Fog enshrouding East Midlands airport prevented tower controllers from realising that a parking stand was occupied by a Jet2 Boeing 737-300, before the jet was struck by a Ryanair 737-800 taxiing past it.
The Ryanair aircraft, arriving from London Stansted on 30 April, had been cleared to follow the shortest path to stand S22.
This meant passing behind the Jet2 aircraft on stand S24. This aircraft did not show up on the surface-movement radar display.
Low-visibility procedures were in place at the time, with runway visual range down to just 300-325m, and the fog made the Jet2 aircraft "invisible" to air traffic controllers, says the UK's Air Accidents Investigation Branch.
"Had visibility been better, [controllers] would have had an opportunity to visually acquire the obstruction and offer a different route [to the Ryanair crew]," it adds.
Although the Jet2 aircraft was correctly parked, the short 737-300 was occupying a position normally intended for a 737-800 – a larger aircraft, which might have made the lack of clearance more obvious to the Ryanair crew.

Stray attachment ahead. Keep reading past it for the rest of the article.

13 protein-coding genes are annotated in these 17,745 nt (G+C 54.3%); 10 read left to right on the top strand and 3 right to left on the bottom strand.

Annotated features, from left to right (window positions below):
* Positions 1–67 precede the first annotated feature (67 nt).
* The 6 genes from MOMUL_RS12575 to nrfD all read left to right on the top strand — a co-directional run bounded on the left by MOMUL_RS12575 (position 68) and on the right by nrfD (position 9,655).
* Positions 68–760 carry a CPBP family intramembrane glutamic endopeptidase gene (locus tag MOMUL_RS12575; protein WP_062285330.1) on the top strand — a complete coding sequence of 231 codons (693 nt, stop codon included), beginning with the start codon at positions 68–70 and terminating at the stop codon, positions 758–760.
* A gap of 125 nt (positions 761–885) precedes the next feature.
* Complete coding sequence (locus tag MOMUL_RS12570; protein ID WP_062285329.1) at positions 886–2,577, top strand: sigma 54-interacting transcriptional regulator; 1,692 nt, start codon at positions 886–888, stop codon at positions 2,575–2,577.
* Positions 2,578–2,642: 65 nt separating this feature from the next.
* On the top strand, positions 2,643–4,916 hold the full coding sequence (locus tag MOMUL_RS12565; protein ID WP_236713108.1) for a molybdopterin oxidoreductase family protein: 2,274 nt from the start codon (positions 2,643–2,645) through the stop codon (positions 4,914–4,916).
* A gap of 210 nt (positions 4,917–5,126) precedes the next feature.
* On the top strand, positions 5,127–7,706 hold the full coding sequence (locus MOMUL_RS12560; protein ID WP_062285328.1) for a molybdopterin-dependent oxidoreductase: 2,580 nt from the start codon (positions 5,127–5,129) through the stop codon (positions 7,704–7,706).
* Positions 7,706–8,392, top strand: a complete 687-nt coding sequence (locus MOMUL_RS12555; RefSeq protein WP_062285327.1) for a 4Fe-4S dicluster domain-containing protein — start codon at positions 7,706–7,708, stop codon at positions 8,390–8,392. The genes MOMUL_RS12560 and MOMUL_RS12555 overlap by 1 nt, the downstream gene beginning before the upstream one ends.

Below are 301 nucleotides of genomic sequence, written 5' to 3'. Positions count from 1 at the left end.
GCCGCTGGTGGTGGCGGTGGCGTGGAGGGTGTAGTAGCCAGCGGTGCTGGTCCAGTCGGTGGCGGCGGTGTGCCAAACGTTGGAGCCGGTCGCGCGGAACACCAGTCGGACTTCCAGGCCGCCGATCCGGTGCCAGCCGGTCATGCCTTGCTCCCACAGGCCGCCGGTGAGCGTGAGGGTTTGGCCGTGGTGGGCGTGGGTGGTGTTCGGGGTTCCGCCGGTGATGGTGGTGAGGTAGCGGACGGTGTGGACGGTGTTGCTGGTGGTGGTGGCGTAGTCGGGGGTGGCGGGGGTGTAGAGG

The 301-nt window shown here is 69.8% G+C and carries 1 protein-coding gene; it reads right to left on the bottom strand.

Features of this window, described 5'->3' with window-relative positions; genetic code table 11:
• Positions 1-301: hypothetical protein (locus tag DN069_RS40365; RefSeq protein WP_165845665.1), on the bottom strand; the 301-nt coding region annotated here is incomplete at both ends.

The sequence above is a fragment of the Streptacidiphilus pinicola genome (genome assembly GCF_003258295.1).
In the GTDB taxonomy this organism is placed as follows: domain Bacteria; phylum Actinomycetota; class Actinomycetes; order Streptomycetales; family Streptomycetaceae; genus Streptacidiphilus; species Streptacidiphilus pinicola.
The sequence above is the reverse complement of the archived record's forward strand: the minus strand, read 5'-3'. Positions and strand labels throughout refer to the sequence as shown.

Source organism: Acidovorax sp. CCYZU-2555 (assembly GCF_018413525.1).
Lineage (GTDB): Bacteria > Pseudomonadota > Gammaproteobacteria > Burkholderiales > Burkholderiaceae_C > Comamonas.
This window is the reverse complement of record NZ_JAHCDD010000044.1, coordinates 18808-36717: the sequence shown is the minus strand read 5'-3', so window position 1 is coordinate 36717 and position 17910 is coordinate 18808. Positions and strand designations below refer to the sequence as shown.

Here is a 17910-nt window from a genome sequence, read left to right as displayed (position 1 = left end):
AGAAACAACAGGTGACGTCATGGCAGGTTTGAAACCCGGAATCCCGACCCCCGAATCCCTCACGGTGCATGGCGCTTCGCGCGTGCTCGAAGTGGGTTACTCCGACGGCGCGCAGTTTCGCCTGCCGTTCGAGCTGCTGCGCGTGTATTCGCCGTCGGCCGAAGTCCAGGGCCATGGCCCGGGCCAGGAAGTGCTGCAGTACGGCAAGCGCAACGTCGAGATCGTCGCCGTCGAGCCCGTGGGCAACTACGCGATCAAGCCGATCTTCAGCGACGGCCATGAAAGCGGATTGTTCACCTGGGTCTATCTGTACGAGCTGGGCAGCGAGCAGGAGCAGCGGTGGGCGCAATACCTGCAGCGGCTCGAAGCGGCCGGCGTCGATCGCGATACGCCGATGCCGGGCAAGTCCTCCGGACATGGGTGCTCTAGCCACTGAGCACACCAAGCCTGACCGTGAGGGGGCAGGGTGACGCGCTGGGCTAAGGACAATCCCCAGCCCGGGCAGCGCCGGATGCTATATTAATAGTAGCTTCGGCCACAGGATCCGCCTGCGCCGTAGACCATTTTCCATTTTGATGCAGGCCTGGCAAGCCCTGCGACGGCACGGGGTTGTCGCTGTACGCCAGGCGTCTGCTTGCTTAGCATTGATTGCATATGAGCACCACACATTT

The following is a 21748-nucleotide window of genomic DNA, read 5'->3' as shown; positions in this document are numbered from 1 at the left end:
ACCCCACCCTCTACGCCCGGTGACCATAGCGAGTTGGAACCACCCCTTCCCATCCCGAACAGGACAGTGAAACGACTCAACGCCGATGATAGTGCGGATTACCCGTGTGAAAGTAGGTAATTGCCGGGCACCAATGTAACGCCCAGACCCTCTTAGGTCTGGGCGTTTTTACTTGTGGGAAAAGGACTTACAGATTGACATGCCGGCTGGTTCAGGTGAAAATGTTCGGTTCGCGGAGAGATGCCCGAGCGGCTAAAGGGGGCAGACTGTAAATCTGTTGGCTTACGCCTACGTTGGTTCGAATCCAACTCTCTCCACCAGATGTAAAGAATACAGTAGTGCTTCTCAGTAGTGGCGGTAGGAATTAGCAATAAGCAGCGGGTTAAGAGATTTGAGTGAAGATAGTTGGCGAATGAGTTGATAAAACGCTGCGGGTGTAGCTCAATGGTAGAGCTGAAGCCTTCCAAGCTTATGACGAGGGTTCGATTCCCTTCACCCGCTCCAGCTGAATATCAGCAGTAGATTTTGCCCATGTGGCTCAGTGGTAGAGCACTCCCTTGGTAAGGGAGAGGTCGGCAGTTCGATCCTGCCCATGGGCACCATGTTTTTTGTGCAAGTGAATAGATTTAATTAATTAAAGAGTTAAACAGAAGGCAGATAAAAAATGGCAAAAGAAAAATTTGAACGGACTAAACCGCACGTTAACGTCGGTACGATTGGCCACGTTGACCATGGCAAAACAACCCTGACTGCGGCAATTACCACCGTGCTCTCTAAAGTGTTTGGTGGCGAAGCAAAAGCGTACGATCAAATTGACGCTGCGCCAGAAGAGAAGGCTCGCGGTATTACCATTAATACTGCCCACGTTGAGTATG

The inquiry says aeronautical information charts did not indicate that clearance could be compromised, and even though the Ryanair crew was aware of the narrow margin and kept to the taxiway guidance line, the 737-800's right winglet sliced into the Jet2 aircraft's horizontal stabiliser.
"Commercial flight crew routinely operate on airfields where following established taxiway markings generates safe separation," says the inquiry. "Repeated achievement of safe outcomes through compliance builds confidence and trust that airfield markings are safe to follow."
Investigators also point out that previous probes have highlighted the limitations of the human eye in judging relative distance at ranges above 10m. This perception problem is increased, it says, on aircraft equipped with blended, rather than angular, wing-tips.
East Midlands airport's operator subsequently closed stand S22 pending a safety review and surveyed other parking stands to identify similar separation risks. Both carriers involved also alerted crews to the hazard of reduced separations with certain stands at the airport.